For healthcare organization leaders and administrators

Number

Recommendation

Number

4.a.

Recommendation

Provide job descriptions with sufficient detail to assess job-related infection risks to occupational health services staff before the pre-placement medical evaluation.

For occupational health services leaders and staff

Number

Recommendation

Number

4.b.

Recommendation

Develop, review, and update when necessary, policies and procedures for providing preplacement, periodic, and episodic medical evaluations that include health assessments, screening and diagnostic testing, immunization services, exposure and illness management, counseling, and reporting of findings of medical evaluations.

Number

4.c.

Recommendation

For preplacement medical evaluations

Number

4.c.1.

Recommendation

Review each employee’s job description for duties that may affect risk of acquiring or transmitting infections in healthcare settings.

Number

4.c.2.

Recommendation

Collect a directed health inventory to assess:

  • history of medical conditions and other factors that may affect the risk of acquiring or transmitting infections in healthcare settings, and
  • evidence of immunity to vaccine-preventable diseases recommended for healthcare personnel by the Advisory Committee on Immunization Practices (ACIP).

Number

4.c.3.

Recommendation

Conduct or refer healthcare personnel for physical examination, as indicated, to assess medical conditions that might affect risk of acquiring or transmitting infections in healthcare settings.

Number

4.c.4.

Recommendation

Conduct or refer healthcare personnel for infectious diseases screening as recommended by CDC.

Number

4.c.5.

Recommendation

Test for evidence of immunity to vaccine-preventable infections as recommended by the Advisory Committee on Immunization Practices (ACIP).

Number

4.c.6.

Recommendation

Provide or refer healthcare personnel for services that reduce risks of infectious disease transmission (e.g., immunizations, medical clearance for respirator fit testing).

Number

4.c.7.

Recommendation

Provide or refer healthcare personnel for information regarding:

  • health conditions that may increase their risk of acquiring or transmitting infections in healthcare settings, and recommended actions to reduce those risks;
  • procedures for preventing and managing workplace exposures and illnesses;
  • work restrictions and sick leave policies; and
  • confidentiality of their health information.

Number

4.d.

Recommendation

For periodic medical evaluations

Number

4.d.1.

Recommendation

Provide additional doses of vaccines recommended for healthcare personnel by the Advisory Committee on Immunization Practices (ACIP).

Number

4.d.2.

Recommendation

Perform or refer healthcare personnel for indicated follow-up testing.

Number

4.d.3.

Recommendation

Conduct periodic screening for tuberculosis, if indicated, as recommended by CDC.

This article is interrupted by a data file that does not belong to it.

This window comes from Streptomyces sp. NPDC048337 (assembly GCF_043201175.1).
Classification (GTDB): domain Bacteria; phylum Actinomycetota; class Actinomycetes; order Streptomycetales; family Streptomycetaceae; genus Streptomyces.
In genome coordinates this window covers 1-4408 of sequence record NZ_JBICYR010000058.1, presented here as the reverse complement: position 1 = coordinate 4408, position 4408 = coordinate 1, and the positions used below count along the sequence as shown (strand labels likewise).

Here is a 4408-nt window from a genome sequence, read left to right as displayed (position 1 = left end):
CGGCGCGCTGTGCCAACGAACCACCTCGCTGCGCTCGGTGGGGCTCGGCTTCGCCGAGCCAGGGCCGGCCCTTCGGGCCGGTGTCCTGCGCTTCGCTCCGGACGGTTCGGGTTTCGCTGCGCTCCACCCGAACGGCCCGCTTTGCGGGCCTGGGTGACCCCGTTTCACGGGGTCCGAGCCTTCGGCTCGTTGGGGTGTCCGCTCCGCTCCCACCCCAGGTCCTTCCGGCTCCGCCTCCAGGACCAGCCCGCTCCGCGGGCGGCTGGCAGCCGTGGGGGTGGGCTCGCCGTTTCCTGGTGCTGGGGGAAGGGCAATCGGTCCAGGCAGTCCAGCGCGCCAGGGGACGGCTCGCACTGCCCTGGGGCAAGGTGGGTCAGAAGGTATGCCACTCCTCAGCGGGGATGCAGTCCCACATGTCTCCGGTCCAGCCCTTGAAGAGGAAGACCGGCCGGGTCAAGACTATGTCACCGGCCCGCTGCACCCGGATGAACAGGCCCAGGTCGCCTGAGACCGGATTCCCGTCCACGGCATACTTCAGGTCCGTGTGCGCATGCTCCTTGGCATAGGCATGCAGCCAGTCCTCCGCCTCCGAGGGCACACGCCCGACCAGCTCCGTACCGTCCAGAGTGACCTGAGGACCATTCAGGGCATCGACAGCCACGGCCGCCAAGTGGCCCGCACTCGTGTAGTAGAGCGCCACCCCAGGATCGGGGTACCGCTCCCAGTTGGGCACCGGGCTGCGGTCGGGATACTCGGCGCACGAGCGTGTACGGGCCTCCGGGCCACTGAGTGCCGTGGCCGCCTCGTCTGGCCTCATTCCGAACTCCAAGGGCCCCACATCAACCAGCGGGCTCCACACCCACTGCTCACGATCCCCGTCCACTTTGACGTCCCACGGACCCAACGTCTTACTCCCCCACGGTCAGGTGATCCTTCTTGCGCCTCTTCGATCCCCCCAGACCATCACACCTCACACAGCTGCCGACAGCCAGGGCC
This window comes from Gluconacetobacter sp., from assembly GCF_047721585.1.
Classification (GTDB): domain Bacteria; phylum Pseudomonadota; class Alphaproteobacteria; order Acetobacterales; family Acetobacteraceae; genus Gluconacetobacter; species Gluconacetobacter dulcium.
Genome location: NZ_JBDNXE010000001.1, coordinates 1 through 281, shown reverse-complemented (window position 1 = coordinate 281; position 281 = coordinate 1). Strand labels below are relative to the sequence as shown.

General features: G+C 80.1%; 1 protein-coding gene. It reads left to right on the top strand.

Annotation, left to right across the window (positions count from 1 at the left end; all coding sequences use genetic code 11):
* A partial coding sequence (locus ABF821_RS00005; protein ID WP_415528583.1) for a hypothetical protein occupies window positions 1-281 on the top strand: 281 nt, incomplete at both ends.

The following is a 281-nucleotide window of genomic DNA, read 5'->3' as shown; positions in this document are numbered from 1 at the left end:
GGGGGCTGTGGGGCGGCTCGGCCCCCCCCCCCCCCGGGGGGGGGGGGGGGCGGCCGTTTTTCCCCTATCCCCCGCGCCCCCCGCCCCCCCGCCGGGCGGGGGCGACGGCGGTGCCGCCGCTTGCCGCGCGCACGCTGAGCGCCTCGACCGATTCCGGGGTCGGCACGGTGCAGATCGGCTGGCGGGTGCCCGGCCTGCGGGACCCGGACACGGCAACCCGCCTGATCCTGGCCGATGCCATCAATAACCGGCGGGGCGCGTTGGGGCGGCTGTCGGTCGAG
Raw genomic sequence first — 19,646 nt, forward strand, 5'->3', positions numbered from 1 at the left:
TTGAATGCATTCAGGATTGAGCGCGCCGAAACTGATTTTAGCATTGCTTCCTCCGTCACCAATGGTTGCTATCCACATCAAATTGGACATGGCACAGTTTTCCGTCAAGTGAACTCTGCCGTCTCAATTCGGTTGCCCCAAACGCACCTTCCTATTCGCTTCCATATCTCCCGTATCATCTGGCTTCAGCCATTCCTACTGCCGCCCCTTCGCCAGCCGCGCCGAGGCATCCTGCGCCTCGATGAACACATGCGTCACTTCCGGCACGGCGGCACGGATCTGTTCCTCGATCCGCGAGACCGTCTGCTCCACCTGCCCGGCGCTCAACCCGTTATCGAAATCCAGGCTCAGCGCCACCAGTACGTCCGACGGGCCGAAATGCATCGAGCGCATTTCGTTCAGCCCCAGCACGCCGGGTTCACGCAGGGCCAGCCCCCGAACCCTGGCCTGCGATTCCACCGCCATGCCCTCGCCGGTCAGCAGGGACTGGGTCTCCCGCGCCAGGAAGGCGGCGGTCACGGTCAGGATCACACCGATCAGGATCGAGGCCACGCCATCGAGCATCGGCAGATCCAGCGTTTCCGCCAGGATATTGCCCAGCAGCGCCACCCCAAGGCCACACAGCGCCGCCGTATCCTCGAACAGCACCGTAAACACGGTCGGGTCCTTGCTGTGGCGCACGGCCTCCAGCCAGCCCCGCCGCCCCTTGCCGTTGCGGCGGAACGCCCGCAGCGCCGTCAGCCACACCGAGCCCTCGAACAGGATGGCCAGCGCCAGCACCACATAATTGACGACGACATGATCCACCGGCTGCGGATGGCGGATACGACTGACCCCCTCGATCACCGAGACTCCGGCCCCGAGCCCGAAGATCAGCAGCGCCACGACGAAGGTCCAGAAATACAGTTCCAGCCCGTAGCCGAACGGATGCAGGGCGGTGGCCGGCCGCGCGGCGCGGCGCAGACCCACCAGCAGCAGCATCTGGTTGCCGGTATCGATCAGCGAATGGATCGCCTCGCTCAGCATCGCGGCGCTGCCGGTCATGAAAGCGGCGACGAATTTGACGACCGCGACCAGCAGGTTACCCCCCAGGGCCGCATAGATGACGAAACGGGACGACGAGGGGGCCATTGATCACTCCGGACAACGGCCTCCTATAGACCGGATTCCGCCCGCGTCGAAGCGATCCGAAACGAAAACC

Number

4.d.4.

Recommendation

Provide or refer healthcare personnel for periodic respirator fit testing, if indicated.

Number

4.e.

Recommendation

For episodic medical evaluations, conduct or refer healthcare personnel for medical evaluations on an as-needed basis to:

Number

4.e.1.

Recommendation

evaluate and manage potentially infectious exposures and illnesses;

Number

4.e.2.

Recommendation

evaluate and manage new health conditions (e.g., pregnancy, rashes) that may affect risk of acquiring or transmitting infections or ability to perform job functions;

Number

4.e.3.

Recommendation

provide pre-placement medical evaluations for healthcare personnel who are changing job duties;

Number

4.e.4.

Recommendation

survey healthcare personnel for exposures and/or illness during outbreaks of infectious diseases in healthcare settings, if indicated.

References

  1. Advisory Committee on Immunization Practices; Centers for Disease Control and Prevention. Immunization of health-care personnel: recommendations of the Advisory Committee on Immunization Practices (ACIP). MMWR Recomm Rep 2011 Nov 25;60(RR-7):1-45.
  2. Schillie S, Murphy TV, Sawyer M, et al. CDC guidance for evaluating health-care personnel for hepatitis B virus protection and for administering postexposure management. MMWR Recomm Rep 2013 Dec 20;62(RR-10):1-19.
  3. Jensen PA, Lambert LA, Iademarco MF, et al. Guidelines for preventing the transmission of Mycobacterium tuberculosis in health-care settings, 2005. MMWR Recomm Rep 2005 Dec 30;54(RR-17):1-141.
  4. Mazurek, GH, Jereb J, Vernon A, et al. Updated Guidelines for Using Interferon Gamma Release Assays to Detect Mycobacterium tuberculosis Infection – United States, 2010. MMWR Recomm Rep 2010 Jun 25;59(RR-5):1-25.
  5. Russi M, Buchta WG, Swift M, et al. Guidance for Occupational Health Services in Medical Centers. J Occup Environ Med. 2009 Nov;51(11):1e-18e.
  6. Gershon RR, Qureshi KA, Pogorzelska M, et al. Non-hospital based registered nurses and the risk of bloodborne pathogen exposure. Ind Health. 2007 Oct;45(5):695-704.
  7. Joseph, HA, Shrestha-Kuwahara R, Lowry D, et al. Factors influencing health care workers’ adherence to work site tuberculosis screening and treatment policies. Am J Infect Control. 2004 Dec;32(8):456-61.
  8. Health Insurance Portability and Accountability Act of 1996. Public law 104-191pdf icon[PDF – 169 pages]external icon. 104th Congress. () Published August 21, 1996. Accessed August 20, 2019.
  9. Information and Technical Assistance on the Americans with Disabilities Actexternal icon. U.S. Dept. of Justice, Civil Rights Division. Accessed August 20, 2019.
  10. Standard 1910.1030 – Toxic and Hazardous Substances, Bloodborne Pathogensexternal icon. Occupational Safety and Health Administration. Revised April 3, 2012. Accessed August 20, 2019.
  11. Standard 1910.134 – Respiratory Protectionexternal icon. Occupational Safety and Health Administration. Revised June 8, 2011. Accessed August 20, 2019.